Bob knew that its only by doing the work, by showing up day after day, week after week, year after year, that you have any hope of achieving lasting change. And so, he took his sermons to the streets, he gathered his flock in food banks and community halls.

To see Bob in action was to witness something akin to a biblical scene - if Romans had been set in the back streets of South Melbourne. He would move through a crowd greeting every person he encountered, with a ‘g ’day cobber’ and an outstretched hand.

Anyone who turned up on his doorstep got whatever they needed in that moment. And Bob always knew exactly what people needed - even when they might not have known themselves.

A comforting hand on your shoulder, a hug, a hot meal, a sense of hope and belonging. The most simple of human interactions – connection - but one that so many are deprived of. He truly was the people's priest.

Father Bob's understanding of poverty and addiction was not merely theoretical. Growing up, money was tight in the Maguire house, with wages more often spent on drink than food. Deprivation seeped into his bones like the Melbourne winter, and life could very easily have turned out differently for the young man from Thornbury.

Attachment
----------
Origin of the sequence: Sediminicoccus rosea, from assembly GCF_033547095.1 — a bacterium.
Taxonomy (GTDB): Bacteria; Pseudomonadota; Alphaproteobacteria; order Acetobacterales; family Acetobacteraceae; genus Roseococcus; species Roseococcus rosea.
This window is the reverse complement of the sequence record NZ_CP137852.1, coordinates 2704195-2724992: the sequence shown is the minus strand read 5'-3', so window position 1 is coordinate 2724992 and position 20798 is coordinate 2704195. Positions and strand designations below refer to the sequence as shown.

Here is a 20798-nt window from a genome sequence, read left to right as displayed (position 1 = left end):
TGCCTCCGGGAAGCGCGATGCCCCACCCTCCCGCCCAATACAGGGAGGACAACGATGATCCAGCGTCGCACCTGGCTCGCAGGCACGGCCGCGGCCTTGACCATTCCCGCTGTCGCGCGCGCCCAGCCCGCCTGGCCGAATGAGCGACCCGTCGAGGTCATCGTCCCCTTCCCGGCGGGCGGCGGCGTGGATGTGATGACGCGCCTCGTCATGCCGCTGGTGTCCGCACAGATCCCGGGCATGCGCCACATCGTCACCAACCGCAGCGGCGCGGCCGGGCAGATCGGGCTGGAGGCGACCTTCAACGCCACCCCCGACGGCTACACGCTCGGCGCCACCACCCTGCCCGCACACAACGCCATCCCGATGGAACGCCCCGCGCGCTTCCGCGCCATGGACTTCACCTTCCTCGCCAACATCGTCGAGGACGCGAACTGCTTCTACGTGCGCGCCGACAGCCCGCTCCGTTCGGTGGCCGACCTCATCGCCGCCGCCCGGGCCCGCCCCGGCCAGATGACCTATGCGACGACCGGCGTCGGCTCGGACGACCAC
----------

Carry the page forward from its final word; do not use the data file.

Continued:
Orphaned by 15, and with his siblings away at war, a teenage Bob was left to fend for himself. And yet, despite the hardship of those early years or perhaps because of those hardships, he found a pathway out.

Bob won a scholarship from the RSL to attend Christian Brothers College in St Kilda and from there, training for the priesthood.

In 1973, the Bishop of Melbourne enlisted Bob to revive the fortunes of the Parish of Saints Peter and Paul in South Melbourne. The parish most definitely needed work, and somebody who wasn't afraid to deal with all that that might involve.

Of his early years in South Melbourne, Bob said ‘rather than minister to the community’, the reverse was true. This, I think, illustrates the humility of the man. Someone who guided, and was guided, by those around him. Someone who wasn't afraid to admit when he didn't have all the answers - but was always willing to listen and learn. And someone who understood that we are stronger united, than split by division.